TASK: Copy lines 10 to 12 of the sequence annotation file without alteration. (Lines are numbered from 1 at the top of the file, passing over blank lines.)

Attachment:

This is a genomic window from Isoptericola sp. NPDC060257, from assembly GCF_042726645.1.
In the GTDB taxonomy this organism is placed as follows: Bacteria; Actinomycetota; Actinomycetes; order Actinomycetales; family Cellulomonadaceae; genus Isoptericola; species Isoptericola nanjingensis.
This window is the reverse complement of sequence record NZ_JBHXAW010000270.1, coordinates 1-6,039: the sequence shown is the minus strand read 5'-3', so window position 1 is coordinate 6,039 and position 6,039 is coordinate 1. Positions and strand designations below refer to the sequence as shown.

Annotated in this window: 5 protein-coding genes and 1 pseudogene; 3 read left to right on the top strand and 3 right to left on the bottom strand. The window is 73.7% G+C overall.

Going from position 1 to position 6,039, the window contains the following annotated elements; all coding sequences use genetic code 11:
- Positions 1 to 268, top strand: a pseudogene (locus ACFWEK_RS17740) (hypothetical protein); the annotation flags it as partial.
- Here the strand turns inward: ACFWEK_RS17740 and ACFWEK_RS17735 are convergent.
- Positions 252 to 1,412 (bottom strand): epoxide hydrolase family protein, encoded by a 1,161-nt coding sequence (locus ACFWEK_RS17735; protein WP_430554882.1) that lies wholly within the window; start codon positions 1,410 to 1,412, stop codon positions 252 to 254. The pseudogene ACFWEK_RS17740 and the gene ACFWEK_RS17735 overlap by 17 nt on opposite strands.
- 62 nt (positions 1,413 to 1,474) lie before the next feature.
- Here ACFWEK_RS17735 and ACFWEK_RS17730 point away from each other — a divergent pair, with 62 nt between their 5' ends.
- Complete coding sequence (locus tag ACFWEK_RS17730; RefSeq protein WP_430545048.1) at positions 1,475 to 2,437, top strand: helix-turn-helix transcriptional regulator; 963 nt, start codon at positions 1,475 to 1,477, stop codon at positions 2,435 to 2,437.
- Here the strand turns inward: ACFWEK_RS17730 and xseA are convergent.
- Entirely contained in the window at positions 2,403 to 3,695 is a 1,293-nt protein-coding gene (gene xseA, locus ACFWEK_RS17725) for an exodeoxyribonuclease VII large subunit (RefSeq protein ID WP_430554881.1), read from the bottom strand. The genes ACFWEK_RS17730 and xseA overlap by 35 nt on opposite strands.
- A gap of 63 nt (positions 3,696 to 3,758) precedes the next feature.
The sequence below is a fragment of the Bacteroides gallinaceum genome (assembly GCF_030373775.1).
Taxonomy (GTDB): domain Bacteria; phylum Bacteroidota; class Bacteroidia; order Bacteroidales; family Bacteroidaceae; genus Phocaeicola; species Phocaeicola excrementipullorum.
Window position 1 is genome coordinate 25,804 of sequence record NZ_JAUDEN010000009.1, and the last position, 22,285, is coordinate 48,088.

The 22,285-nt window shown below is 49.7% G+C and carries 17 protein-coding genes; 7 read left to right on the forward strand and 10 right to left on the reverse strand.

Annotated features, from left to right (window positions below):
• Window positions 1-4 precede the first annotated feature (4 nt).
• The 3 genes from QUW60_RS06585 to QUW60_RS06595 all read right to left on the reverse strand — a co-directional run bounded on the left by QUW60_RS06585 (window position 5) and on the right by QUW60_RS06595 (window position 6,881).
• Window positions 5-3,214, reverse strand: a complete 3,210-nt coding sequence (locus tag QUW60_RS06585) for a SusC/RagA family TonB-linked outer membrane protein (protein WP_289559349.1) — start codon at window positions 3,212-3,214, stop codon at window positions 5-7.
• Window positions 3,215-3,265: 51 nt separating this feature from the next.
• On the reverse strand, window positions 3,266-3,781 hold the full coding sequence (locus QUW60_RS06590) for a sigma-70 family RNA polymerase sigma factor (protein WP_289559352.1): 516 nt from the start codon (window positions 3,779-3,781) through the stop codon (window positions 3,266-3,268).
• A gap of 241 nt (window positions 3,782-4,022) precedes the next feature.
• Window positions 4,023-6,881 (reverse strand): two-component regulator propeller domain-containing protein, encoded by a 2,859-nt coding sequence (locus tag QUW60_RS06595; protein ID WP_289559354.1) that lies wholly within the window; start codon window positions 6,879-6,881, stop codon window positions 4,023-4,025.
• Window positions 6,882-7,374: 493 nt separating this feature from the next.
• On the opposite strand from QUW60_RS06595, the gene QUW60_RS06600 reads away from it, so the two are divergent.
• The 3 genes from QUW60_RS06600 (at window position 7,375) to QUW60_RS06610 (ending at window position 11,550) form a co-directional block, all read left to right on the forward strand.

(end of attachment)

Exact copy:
- Here ACFWEK_RS17735 and ACFWEK_RS17730 point away from each other — a divergent pair, with 62 nt between their 5' ends.
- Complete coding sequence (locus tag ACFWEK_RS17730; RefSeq protein WP_430545048.1) at positions 1,475 to 2,437, top strand: helix-turn-helix transcriptional regulator; 963 nt, start codon at positions 1,475 to 1,477, stop codon at positions 2,435 to 2,437.
- Here the strand turns inward: ACFWEK_RS17730 and xseA are convergent.